Although new computer chips were used in a new design, they were placed on a circuit board that fit into the original slot occupied by the original equipment part. In many cases, a circuit board that originally contained many chips was replaced with a card that held only one chip plus a number of interfaces. In other cases, engineers provided an interface between the outside world, the original equipment and the new replacement part. Problems frequently had to be overcome, such as integrating modern logic operating at 1.7 volts with existing logic that uses 5 volts.
Finally, SwRI provided the new cards to the people who maintain the AEWS system and also provided the documentation needed to make sure that more cards could be manufactured if they are needed in the future.
Re-engineering electronic components for a robust, functional military system such as AEWS requires that engineers accommodate the design imperatives of military planners, who typically seek a system with a lifespan of at least 20 years, with the realities of an electronics industry in which the average turnover of component technology is about six months. That translates into the appearance of a new generation of equipment - faster, better, with lower power demand - twice each year. Maintaining such aging equipment calls for not just reverse engineering, but re-engineering the components, and not just duplicating the old equipment but duplicating its function in a newer, better, more robust platform.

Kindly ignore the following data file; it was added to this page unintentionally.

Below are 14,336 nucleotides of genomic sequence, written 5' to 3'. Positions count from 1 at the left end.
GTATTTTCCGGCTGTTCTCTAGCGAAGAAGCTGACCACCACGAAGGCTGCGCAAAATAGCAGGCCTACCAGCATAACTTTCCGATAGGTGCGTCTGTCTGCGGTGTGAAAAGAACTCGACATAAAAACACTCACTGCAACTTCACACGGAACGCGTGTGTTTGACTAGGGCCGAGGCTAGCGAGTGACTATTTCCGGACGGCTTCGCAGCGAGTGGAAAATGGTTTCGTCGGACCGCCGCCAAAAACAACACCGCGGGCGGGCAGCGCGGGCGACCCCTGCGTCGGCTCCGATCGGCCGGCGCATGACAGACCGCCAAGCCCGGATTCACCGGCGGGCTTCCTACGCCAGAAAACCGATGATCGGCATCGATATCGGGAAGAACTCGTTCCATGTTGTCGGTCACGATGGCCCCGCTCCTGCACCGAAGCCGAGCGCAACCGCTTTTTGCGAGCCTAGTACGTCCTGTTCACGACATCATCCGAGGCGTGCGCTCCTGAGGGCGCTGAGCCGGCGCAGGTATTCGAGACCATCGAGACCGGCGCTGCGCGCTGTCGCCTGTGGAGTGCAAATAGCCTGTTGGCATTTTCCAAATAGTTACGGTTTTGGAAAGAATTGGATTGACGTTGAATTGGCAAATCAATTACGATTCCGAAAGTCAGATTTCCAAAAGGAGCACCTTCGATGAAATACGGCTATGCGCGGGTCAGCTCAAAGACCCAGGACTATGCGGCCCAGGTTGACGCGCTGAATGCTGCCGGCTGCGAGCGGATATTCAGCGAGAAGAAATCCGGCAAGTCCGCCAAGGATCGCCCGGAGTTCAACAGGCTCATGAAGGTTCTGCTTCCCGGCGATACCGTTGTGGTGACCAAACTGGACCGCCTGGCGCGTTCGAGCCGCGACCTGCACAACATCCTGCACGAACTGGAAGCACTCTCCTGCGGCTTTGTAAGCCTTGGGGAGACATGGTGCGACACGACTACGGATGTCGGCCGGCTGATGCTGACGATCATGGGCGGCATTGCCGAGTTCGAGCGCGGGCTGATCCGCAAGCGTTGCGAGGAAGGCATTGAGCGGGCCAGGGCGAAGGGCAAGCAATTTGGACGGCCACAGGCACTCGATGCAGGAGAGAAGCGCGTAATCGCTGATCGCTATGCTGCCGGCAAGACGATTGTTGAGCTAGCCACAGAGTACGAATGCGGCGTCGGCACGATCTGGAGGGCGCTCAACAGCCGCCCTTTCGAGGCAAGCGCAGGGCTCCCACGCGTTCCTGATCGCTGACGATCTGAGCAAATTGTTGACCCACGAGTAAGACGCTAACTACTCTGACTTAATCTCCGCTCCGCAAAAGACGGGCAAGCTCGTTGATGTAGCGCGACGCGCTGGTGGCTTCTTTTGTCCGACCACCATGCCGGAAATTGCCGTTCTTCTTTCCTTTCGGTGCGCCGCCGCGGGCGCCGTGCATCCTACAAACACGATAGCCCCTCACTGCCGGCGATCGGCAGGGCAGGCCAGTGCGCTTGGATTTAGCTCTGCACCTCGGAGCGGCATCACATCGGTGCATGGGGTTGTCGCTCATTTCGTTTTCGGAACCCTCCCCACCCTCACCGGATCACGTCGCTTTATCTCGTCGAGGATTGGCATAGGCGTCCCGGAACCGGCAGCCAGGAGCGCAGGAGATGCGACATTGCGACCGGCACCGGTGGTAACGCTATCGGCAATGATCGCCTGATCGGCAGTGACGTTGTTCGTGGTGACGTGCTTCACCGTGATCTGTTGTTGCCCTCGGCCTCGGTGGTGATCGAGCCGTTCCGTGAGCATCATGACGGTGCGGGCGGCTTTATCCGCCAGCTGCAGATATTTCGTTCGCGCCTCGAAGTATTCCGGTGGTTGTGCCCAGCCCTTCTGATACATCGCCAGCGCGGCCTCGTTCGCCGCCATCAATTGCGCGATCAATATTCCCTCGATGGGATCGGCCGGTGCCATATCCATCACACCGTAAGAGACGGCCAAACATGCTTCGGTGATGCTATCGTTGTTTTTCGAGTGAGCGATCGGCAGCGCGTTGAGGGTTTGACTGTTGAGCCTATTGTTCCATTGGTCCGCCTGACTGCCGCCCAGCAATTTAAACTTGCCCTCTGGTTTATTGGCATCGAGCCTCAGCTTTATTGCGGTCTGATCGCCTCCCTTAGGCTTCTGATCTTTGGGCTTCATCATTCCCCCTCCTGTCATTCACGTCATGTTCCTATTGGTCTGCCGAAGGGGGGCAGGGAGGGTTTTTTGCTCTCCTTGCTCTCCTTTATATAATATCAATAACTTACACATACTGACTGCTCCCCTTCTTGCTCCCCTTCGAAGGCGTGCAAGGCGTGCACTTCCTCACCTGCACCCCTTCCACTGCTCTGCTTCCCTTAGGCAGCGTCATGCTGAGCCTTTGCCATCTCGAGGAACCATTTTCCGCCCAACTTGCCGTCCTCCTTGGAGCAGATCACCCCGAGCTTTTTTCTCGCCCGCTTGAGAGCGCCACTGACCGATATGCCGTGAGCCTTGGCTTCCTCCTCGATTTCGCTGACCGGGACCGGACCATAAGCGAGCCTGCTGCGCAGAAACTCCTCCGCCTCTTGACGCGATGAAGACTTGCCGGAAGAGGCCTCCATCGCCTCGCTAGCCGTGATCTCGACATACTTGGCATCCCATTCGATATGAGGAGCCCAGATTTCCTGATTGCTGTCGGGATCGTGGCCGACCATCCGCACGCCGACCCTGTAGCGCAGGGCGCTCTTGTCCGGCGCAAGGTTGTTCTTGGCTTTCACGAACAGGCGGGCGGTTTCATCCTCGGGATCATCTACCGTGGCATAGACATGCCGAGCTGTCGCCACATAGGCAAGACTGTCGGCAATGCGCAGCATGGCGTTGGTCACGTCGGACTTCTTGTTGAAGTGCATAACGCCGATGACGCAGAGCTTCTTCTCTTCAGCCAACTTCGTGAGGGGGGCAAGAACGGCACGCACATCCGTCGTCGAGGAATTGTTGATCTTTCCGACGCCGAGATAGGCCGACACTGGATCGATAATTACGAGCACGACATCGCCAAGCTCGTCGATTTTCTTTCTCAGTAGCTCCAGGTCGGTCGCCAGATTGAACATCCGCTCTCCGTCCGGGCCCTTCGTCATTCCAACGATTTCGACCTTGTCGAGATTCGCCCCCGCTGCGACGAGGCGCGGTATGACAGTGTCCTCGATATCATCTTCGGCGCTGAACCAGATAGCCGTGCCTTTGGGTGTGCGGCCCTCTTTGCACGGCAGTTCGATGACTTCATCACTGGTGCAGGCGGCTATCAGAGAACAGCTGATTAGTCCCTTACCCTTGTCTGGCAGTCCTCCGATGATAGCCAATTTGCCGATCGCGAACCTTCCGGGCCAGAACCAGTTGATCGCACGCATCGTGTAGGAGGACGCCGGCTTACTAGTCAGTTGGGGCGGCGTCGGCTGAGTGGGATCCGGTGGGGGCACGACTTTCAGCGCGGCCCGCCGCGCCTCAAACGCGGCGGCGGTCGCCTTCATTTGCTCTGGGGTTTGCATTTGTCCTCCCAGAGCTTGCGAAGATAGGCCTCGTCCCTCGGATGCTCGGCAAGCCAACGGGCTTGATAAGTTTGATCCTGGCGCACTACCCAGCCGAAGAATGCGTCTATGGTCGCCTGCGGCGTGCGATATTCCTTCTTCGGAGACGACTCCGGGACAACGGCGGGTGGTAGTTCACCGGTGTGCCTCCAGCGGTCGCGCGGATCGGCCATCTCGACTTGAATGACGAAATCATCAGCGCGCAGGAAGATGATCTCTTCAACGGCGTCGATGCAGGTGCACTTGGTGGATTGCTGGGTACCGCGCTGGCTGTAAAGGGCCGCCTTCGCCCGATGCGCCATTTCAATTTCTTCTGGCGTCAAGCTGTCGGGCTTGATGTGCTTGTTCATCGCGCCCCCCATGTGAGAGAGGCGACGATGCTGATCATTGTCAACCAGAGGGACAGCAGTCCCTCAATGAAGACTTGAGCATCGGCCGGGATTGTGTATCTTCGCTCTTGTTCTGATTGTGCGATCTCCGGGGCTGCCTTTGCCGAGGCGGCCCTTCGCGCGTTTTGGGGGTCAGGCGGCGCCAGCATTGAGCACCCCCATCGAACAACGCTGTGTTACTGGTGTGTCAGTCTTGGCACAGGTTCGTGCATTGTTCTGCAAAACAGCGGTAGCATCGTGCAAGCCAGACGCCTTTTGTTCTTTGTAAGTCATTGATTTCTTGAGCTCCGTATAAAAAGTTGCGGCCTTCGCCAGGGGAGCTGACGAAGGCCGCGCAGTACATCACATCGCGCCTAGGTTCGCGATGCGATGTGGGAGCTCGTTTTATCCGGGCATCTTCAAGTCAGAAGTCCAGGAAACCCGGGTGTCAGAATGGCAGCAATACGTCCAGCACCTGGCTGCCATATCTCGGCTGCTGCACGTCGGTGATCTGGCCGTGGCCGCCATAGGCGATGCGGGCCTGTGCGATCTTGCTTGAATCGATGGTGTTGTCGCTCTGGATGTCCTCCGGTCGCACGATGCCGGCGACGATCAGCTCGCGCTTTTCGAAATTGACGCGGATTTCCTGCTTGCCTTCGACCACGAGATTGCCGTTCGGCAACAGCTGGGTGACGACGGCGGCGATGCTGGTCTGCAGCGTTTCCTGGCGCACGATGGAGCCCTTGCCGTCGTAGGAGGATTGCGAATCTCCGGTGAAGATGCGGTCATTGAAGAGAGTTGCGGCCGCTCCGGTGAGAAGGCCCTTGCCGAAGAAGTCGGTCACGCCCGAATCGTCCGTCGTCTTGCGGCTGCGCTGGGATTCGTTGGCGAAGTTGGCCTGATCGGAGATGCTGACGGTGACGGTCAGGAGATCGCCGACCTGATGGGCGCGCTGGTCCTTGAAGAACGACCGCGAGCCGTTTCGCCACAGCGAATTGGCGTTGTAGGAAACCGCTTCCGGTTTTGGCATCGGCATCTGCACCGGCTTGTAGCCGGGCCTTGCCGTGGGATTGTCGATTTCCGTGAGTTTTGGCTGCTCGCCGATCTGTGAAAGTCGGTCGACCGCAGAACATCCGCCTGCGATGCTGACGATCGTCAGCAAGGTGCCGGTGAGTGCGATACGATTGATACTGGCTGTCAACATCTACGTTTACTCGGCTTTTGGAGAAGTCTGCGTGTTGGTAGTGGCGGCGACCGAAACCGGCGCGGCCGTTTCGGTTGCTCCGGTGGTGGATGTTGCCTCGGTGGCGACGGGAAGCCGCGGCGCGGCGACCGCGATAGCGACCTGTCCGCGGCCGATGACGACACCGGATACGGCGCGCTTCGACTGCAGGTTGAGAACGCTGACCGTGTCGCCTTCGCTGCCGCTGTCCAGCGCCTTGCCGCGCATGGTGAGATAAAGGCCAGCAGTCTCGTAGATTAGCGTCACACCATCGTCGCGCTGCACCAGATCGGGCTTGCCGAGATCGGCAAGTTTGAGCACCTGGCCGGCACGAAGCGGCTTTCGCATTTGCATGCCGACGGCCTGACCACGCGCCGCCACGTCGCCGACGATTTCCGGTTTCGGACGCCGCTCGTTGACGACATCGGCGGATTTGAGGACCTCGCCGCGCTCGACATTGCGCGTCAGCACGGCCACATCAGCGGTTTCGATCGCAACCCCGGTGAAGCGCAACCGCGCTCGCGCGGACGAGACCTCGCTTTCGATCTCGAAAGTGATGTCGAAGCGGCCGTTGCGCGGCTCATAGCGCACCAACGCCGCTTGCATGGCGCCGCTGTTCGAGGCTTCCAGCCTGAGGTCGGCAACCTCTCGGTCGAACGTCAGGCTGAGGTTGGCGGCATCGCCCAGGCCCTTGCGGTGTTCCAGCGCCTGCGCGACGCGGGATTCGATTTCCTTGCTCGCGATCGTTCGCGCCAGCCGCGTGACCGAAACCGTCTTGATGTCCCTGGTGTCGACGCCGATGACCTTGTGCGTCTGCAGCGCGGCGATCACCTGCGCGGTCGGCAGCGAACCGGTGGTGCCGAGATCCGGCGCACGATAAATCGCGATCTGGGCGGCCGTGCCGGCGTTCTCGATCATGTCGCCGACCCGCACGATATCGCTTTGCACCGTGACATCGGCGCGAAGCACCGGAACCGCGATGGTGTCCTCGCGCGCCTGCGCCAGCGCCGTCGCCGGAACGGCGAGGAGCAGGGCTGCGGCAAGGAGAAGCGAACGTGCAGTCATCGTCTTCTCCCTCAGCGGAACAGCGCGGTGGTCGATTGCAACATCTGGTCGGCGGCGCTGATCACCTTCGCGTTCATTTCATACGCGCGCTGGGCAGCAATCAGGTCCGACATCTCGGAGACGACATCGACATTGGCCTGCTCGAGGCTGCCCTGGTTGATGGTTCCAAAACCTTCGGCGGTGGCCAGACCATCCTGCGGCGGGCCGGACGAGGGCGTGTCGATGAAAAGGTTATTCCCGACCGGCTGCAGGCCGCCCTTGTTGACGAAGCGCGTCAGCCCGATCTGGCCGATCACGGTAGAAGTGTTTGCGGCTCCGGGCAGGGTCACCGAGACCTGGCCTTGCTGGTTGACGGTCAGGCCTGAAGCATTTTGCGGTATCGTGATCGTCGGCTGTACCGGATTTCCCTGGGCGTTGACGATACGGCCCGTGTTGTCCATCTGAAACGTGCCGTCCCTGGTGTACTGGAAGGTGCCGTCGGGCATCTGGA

Comments about this article? Contact McDaniel at (210) 522-6856 or firstname.lastname@example.org.
Published in the Spring 2004 issue of Technology Today®, published by Southwest Research Institute. For more information, contact Joe Fohn.